A New Tradition

Are you disappointed in your holiday experiences? Here are a few examples of why you might need to work on making a new tradition:

  • You now a vegan who is unable to eat Thanksgiving turkey.
  • You are a very boring person who wants to spice up their life with something more than Christmas Mull.
  • You twisted your ankle playing volleyball so now you can’t to do a 5K Turkey Trot.
  • You are addicted to an amazingly hectic life so you need just one more thing to become even more stressfully busy.
  • You hate all traditions, hate holiday consumerism, and overall prefer to be the Grinch.
  • You really like Chick-fil-a (at least if you live in the D.C. area).


Or maybe your motive for adding a new tradition could be more subtle, or even more meaningful:

  • You want to teach your kids that there are other people in the world whose lives are different than their own.
  • You want to learn about poverty and remember the poor.
  • You recognize generosity might be a value you want to embrace as a family.


Regardless of why you want to add a new tradition, Operation Christmas Child is one of my favorite traditions we have chosen to adopt.

What other organization goes to an insane amount of work to let you actually send your own present around the world to make another kid happy? Its not necessarily efficient. It would be undoubtedly easier for an organization to make their own generic boxes of gifts to bought in bulk. And arranging the pick-up of these boxes? Shipping them? I can only imagine the effort requires an incredible amount of organization to accomplish.

And in terms of ideal charitable work? It’s not like you are buying from local businesses in rural India, supporting their economy. Its not like we have a list of everything a child needs. Someone in the jungle might be given hats and gloves and someone in Romania might receive flip-flops in the dead of winter. They might already have pens and paper but were dying to receive batteries and a flashlight.

Although it might not be perfectly efficient, developmentally sustainable or perfectly ideal- what Operation Christmas Child actually is, is very effective.

It changes the life of the giver and the receiver. We need to give and are therefore blessed. They might have needs, and our box to them might meet those needs. But they will survive without the contents within our boxes we send. But it does change a child’s life to know that in the seemingly big uncaring world, someone might care.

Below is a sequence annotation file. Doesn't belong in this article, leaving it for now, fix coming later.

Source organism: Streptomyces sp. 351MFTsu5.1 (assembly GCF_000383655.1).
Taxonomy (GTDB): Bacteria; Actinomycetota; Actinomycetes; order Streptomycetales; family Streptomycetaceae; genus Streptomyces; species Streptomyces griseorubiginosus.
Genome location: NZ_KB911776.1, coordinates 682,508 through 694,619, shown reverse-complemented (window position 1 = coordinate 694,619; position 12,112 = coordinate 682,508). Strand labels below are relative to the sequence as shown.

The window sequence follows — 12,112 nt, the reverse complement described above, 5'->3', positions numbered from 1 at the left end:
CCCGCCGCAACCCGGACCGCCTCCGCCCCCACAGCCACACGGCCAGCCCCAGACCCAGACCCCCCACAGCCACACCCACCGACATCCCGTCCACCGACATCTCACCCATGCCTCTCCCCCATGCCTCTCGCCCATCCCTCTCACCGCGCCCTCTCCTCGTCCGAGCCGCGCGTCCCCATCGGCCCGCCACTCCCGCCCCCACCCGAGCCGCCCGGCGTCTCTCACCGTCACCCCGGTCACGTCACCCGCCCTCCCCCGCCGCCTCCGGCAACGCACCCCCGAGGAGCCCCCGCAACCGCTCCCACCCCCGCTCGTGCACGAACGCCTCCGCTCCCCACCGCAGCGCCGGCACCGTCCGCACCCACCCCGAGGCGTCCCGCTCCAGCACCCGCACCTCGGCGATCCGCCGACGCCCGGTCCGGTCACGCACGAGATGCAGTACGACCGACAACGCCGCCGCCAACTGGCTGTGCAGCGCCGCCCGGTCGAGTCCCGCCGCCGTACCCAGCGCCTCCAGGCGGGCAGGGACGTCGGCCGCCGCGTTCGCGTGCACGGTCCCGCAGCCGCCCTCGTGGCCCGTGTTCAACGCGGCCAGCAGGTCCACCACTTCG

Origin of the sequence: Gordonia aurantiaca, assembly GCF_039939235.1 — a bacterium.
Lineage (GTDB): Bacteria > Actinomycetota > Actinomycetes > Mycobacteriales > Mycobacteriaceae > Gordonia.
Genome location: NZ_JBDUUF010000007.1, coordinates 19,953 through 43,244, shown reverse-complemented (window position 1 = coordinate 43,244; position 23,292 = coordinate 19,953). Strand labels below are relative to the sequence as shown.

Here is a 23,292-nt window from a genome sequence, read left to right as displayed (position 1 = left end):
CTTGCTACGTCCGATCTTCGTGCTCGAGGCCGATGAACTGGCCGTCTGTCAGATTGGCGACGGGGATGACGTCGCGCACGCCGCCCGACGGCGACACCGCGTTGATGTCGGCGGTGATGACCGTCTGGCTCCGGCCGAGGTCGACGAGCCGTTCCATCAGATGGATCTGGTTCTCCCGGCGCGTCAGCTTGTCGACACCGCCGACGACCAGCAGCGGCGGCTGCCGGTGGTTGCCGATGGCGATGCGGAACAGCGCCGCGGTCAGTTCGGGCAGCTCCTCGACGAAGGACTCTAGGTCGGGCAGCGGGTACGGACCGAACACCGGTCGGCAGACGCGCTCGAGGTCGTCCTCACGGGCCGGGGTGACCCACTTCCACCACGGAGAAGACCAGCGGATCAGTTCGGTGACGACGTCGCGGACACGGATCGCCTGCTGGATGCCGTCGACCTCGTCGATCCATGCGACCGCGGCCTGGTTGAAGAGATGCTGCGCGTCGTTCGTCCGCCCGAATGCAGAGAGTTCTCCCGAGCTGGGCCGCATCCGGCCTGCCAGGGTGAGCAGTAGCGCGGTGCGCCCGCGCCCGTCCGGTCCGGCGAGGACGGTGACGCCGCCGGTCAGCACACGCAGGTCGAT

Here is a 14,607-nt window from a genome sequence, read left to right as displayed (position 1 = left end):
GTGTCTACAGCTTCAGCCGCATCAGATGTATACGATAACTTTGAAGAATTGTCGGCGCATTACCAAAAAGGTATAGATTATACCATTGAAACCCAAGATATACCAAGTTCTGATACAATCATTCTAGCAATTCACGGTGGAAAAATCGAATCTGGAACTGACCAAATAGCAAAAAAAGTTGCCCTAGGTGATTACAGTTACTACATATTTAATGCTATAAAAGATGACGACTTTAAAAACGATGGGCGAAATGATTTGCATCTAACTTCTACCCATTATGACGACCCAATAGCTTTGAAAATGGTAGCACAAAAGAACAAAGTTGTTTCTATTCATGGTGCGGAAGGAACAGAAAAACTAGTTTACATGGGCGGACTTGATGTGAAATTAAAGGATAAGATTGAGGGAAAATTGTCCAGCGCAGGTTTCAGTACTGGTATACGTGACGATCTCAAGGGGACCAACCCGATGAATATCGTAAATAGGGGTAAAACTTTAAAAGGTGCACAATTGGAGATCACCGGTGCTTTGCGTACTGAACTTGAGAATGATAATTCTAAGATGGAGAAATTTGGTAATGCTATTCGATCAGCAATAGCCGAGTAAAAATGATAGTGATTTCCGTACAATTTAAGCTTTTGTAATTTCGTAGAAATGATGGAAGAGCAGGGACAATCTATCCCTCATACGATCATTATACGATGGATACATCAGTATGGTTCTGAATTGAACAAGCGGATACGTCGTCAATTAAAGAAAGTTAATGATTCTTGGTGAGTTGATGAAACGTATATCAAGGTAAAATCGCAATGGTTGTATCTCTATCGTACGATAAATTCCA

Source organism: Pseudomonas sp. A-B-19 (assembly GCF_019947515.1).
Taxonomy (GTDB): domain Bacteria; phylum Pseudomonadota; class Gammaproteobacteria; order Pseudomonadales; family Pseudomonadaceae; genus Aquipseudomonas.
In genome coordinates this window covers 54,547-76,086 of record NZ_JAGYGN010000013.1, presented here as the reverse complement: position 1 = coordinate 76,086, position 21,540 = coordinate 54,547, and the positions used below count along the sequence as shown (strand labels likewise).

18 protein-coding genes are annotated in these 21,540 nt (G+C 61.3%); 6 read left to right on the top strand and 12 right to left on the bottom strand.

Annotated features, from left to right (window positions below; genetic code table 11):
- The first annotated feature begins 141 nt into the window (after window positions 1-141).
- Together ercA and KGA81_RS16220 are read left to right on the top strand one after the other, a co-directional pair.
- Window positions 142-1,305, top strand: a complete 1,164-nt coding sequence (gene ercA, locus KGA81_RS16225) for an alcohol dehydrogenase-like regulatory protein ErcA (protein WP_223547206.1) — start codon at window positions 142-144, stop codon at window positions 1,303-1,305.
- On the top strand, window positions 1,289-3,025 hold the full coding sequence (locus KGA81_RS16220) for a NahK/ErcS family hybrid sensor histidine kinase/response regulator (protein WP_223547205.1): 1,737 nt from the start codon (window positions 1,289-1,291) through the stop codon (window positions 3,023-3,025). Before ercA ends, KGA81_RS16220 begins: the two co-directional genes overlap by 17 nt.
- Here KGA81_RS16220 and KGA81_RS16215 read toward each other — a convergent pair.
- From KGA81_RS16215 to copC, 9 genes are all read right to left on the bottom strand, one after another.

How does it work?

I know it seems complicated, but really, it isn’t. I actually used to bring the instructions with me until i finally figured out that it really wasn’t that hard.


Steps to make an Operation Christmas Child Box

  1. Go to a store- a $1 store is best! (It can be the difference between spending $15 on a box verses $40 elsewhere).
  2. Decide who you want your gift to go to (Boy? Girl? Old? Young?).
  3. Put a plastic box in your cart (Or use a shoebox from home, or dump out a plastic storage box to use, like I did).
  4. Go down every aisle and put small stuff in your cart to go in your box.
  5. Be both fun and practical (toy cars, markers, paper, socks, penlight).
  6. Make sure your candy is hard- not easy to melt and put in a ziplock just in case.
  7. Put your soap/toothpaste in a ziplock baggy too.
  8. Buy your stuff and dump in the box.
  9. Have your daughter take everything out of the box and “decorate it” with stickers that were supposed to be for the kid.
  10. Find the kid more stickers of your daughter’s to replace the ones she used.
  11. Let her put a picture, drawing, letter in the box. You can even put your address on it (maybe someone will write you?).
  12. Appreciate your son who spends three minutes on his box, verses your daughter’s 2 hours.
  13. Have him put rubber bands around your box to make sure it doesn’t fall apart.
  14. Decorate the top of the box.
  15. Go online, put in a $7 shipping donation for each box, print labels, and tape onto box.
  16. Realize your girl box has a “boy” label on it. Color pink all over the label, writing “GIRL” in big pink letters on it.
  17. Drop them off by the deadline.
  18. Find a drop off location on their website, here.
  19. Or check with your local Chick-fil-a. Many take boxes and give you a free sandwich when you drop off there. (I got five sandwiches, thanks to my friends who let me drop off their boxes!)
  20. Keep an eye out for an email showing where your box went!


One of the cool things Samaritan’s Purse started not to long ago was being able to track your box. It only tracks it to which country it goes to, but still! To do this, you must give the shipping cost online (as opposed to $7 in an envelope when you drop your box off).  You just print a barcode and slap it on your box with some useful packing tape: Track Your Box

Have fun! This is so easy to do, an 18 month old child can even help! We all need way to teach your kids to be generous from an early age. So thanks Samaritan’s Purse for giving us this opportunity!

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